Feminist jurisprudence and a Uniform Civil Code

Marriage, divorce, inheritance and other aspects of personal status are purely  secular activities that should be synchronised with societal changes. ... A Uniform Civil  Code should be independent

Published: 12th July 2021 01:32 AM  |   Last Updated: 13th July 2021 09:38 AM   |  A+A-

Court Hammer, judgement, order, Gavel

A Uniform Civil Code with the rules of just family law is to be framed. (File Photo)

The judgment of Justice Bradley of the US Supreme Court in Bradwell vs Illinois (1872) exemplifies the myth of patriarchal societies that women are the weaker vessel: “Civil law, as well as nature herself, has always recognised the wide difference in the respective spheres and destinies of man and women. Man is, or should be, women’s protector and defender. The natural and proper timidity and delicacy which belongs to the female sex evidently unfits it for many of the occupations of civil life.” The US Supreme Court rectified its stand in Reed vs Reed (1971). Yet, in jurisdictions like India, patriarchy is still ruling the roost and personal laws play a vicious role in making women a marginalised lot.

Feminism endeavours to address the subjugation of women in social and domestic life. As Clare Dalton pointed out, feminism is a range of committed inquiry and activity dedicated first to describing women’s subordination, exploring its nature and extent; second to asking both how, through what mechanisms, and why, for what complex and interwoven reasons, do women continue to occupy that position; and third to change the subordinated position of women. Feminist jurisprudence focuses on the role of law in perpetuating patriarchy and propounds reforms for demolishing male hegemony.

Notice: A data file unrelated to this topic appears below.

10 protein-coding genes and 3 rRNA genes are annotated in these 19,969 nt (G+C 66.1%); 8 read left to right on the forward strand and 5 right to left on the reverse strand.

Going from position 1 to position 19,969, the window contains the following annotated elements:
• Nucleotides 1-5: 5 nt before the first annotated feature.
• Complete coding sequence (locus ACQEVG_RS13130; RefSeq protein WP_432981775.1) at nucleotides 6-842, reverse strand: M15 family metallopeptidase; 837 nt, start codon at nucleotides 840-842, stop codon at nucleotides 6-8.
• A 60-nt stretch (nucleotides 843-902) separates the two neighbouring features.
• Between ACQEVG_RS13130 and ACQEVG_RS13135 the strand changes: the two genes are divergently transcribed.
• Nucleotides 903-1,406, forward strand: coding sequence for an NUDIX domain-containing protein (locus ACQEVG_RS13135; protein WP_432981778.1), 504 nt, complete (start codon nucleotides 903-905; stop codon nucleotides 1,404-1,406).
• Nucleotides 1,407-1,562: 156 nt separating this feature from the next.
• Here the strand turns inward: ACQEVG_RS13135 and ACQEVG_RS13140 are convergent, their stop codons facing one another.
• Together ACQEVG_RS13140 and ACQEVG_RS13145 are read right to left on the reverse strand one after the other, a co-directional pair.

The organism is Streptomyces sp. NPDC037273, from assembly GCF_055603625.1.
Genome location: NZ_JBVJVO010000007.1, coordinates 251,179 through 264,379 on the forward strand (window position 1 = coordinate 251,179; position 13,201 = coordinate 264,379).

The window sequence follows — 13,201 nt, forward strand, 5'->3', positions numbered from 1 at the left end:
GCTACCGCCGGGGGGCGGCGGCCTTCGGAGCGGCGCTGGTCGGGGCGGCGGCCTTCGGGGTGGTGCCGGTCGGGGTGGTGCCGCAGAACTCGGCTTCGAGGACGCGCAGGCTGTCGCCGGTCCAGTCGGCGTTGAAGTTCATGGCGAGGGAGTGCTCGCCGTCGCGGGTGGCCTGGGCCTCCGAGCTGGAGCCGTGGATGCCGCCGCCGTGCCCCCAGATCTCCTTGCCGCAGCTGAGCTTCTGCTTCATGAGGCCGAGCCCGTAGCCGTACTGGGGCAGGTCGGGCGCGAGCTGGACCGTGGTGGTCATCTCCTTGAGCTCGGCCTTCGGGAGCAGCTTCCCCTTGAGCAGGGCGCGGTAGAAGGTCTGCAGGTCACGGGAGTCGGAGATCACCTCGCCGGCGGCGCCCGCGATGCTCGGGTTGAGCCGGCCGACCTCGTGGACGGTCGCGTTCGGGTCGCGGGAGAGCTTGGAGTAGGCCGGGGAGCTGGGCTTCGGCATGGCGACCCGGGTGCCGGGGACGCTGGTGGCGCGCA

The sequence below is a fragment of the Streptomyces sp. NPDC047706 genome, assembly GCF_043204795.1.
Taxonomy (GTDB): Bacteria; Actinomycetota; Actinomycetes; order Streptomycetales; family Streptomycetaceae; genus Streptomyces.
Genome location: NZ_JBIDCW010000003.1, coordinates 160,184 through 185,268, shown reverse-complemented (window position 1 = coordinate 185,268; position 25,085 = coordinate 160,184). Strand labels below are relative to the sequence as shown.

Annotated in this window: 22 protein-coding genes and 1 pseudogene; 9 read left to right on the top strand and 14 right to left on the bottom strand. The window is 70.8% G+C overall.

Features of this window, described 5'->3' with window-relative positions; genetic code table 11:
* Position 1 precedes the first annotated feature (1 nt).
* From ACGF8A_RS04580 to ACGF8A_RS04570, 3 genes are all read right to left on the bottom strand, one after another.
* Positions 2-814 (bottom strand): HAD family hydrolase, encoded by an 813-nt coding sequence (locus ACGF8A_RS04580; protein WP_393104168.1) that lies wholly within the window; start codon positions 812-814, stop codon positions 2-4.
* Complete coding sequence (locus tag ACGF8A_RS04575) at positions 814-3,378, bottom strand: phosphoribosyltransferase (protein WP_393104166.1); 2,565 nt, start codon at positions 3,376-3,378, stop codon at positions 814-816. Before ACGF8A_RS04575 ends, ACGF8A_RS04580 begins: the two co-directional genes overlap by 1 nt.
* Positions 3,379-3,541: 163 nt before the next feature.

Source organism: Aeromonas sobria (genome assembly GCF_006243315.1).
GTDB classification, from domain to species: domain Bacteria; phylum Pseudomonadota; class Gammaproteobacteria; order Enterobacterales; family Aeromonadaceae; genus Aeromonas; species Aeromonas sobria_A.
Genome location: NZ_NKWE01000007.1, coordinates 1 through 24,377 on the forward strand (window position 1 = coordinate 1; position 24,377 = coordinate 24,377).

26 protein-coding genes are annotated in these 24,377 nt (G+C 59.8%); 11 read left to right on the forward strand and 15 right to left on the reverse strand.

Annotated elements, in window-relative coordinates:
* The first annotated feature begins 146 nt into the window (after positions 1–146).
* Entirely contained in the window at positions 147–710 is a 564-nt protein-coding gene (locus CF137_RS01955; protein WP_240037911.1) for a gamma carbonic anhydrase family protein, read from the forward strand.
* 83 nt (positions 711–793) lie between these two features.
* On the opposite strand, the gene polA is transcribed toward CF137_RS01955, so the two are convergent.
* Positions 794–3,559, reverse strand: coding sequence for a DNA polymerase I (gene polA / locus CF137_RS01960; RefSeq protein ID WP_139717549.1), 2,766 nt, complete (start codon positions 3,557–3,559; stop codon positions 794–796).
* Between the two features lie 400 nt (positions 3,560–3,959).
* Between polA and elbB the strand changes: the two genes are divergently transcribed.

Nicola Lacey observed in her book Unspeakable Subjects (1998) that the public/private dichotomy allows the government to wash its hands of any responsibility for the state of the private world and depoliticises the disadvantages that inevitably spill over the alleged divide by affecting the position of the privately disadvantaged in the public world. This phenomenon is palpable in the case of religious personal laws in India. The state has assigned the family law to the private domain and almost shied away from its reform, which has insidiously affected the women.

The instances of bias against the woman in religious personal laws in India are plenty. The provisions of the Hindu Marriage Act, 1955, treat the Hindu joint family, traditionally led by a patriarch and lineage traced through exclusive male relations, as central to all matters of inheritance. The Act tries to retain property within the husband’s family as far as possible when a woman dies childless. This results in unfair discrimination against the woman’s natal family. Even when the woman has acquired the property through her skills and efforts, the husband’s natal family has a stronger claim over it than her parents.